I ended up with my own .x mesh reader. No content pipeline procedure implemented for know.
    Ok. Sorry for crying up all my tears on you guys. ^^
    Btw. ANybody know how to register from poland to xbox gamertag without lying?

  7. Phil Perm Says:

    I really liked this tutorial, one problem though I’m using XNA 2.0 and I can’t launch or use the tutorial. Are you going to provide a version for XNA 2.0? I’m a geekbie (a newbie geek)…

  8. Phil Perm Says:

    You can discard my last post, i managed to convert it my self. I used the XNA Upgrade wizard and changed some of the code.

  9. Sharky Says:

    ha ha, no problem Phil. I’ll update it one day…


  10. Phil Perm Says:

    When i change the camera view to be more of an isometric view (_cameraView = Matrix.CreateLookAt(new Vector3(0f, 1000f, -250.0f), _position, Vector3.Up);)

    The mouse input gets all distorted, even though I change the z-component for the mouse vector, how come?

  11. David H Says:

    hey thanks for this tutorial the bounding sphere stuff really helped. i created some mouse collision detection with just one sphere, and found it to be insufficient because i could click on air and hit the object. so i looked around for a more accurate method and this seems to be it :D . i do have one question tho, for the model subdivision Vector4 objects how will i know when i have the right scaling factors? i havent looked at the sample code yet so if there is a way to draw the boundingspheres that would be a good way to test the subdivisions, but it just seems like guess and check to me. Any suggestions?

  12. Sharky Says:

    Thanks David H.

    Glad it helped. I really must update it for XNA 3.0.

    Yes, it is very much tweak -> test -> repeat till happy.

    The sample app will render the model for you with the sphere’s visible. I tend to change the sphere color of the model part I’m tweaking to something distinctive – so that I can see what I’m doing better.

    I have an updated app in the works, but it’s just not ready to share yet. It’s a lot tidier for a start, with the layout of the spheres in an XML file instead of C# arrays. Also XNA 3.0.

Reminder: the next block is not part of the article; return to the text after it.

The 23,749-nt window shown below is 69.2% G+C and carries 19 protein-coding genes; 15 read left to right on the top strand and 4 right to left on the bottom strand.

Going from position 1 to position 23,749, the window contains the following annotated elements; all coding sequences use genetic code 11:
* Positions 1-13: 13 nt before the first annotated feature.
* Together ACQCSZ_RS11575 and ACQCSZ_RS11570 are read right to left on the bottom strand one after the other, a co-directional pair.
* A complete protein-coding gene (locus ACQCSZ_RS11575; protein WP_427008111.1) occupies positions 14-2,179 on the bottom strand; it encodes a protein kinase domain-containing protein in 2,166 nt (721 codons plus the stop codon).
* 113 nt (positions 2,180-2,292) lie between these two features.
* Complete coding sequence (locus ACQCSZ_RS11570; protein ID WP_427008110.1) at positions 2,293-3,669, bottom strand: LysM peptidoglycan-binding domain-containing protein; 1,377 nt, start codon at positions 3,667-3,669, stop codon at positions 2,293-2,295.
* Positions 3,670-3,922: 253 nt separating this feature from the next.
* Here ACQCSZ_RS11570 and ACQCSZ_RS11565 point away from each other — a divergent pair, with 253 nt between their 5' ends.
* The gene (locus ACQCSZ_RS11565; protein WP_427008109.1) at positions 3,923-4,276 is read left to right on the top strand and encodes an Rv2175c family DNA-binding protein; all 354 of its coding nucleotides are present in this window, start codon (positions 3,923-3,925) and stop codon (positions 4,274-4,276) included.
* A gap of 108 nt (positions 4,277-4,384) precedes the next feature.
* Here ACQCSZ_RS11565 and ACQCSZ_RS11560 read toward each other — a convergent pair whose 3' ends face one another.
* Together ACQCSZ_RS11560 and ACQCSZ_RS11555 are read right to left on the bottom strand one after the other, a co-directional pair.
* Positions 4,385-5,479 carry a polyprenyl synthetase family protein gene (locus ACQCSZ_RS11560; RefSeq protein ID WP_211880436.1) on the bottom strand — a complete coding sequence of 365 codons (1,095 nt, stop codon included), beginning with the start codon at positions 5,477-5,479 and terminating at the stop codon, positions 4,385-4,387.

I reckon I could even make the tool so they can be tweaked on the fly – visually, and xml saved when you’re happy.

    Stay tuned. No promises on when though, sorry.

  13. Stan Says:

    I have problem getting the code loaded on Visual Studio C# 2005 express edition.
    I installed XNA 1.0, XNA 2.0, XNA 3.0 and still when i loaded, i got this error that says the project installation is not supported.

    Any idea please?

  14. Sharky Says:

    Hi Stan.

    I’m not sure the exact problem, but you’ve prompted me to finally update the sample to work with XNA v3.0. Something I’ve had mostly done, but unreleased for a while.

    The code in this version will be quite out of synch with the tutorial, but the principal is the same.

    Take another look at this page, as I have appended an update and link to the new source.

  15. WiseOne Says:

    Hey Sharky…i had set up a simple game using the ship model provided in the XNA Tutorial here, and was having trouble

    i tried copying my files into the proper place, and because im inexperienced with XMLs, i just copied yours and renamed it.

    When i ran the program, i saw my ship, but no bounding spheres anywhere!

    i tried commenting out the mesh.draw line in the model drawing code to see if my ship was covering up the boundingspheres, but they simply werent there. im not sure what i did wrong…

    can anyone help me out? im looking to keep this ship model because it looks cool and i dont want to rework my game.

  16. Sharky Says:

    Hi WiseOne. I’m not sure how this reply will format in the blog but here goes…

    So my viewer code makes a few assumptions:

    I’ll get onto the spheres later, but…

    Assumption 1:
    It loads a Texture file independent of any Texture files referenced inside the FBX model. Meaning, I load my texture in code, rather than rely on XNA loading it based on the content of the FBX model. (these would be loaded automatically by XNA as part of the Model load).
    However, I like to keep my choice of texture separate from the model for flexibility in my games. i.e. I might want player selectable skins for a given model.

    Now I see the RelativeFilename in the FBX file just happens to be correct for where you’ll have placed the wedge_p1_diff_v1.tga file in the viewer source. (Otherwise you’d get an error compiling)

    Assumption 2:
    My viewer code assumes the texture file loaded will always match the model name, so besides changing that behaviour in the code you’d want to rename the wedge_p1_diff_v1.tga file to p1_wedge.tga.

    Here’s are the steps I did to get it working in my viewer code.

    - create a p1_wedge.xml file into the MeshInfo folder (copying one of the others).
    - add the p1_wedge.fbx file to the Content\Meshes
    - add the wedge_p1_diff_v1.tga texture into the Content\Textures
    - BUT, then rename it to p1_wedge.tga (to match the model name).

    Renaming it however will make the Model not compile because of the texture references inside the FBX file, so I comment those out as follows:

    - Fortunately the Microsoft’s FBX model has been exported in ASCII format so you can open the FBX file and search for any “Filename:” & “RelativeFilename:” bits. (There might be several)